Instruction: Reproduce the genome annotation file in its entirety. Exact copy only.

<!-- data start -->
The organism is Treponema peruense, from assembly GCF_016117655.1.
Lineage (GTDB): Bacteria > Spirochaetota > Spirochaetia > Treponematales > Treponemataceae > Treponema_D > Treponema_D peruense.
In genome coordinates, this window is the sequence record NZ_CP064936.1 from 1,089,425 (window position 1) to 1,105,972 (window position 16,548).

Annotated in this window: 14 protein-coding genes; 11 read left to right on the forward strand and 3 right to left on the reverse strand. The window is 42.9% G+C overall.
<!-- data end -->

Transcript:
The organism is Treponema peruense, from assembly GCF_016117655.1.
Lineage (GTDB): Bacteria > Spirochaetota > Spirochaetia > Treponematales > Treponemataceae > Treponema_D > Treponema_D peruense.
In genome coordinates, this window is the sequence record NZ_CP064936.1 from 1,089,425 (window position 1) to 1,105,972 (window position 16,548).

Annotated in this window: 14 protein-coding genes; 11 read left to right on the forward strand and 3 right to left on the reverse strand. The window is 42.9% G+C overall.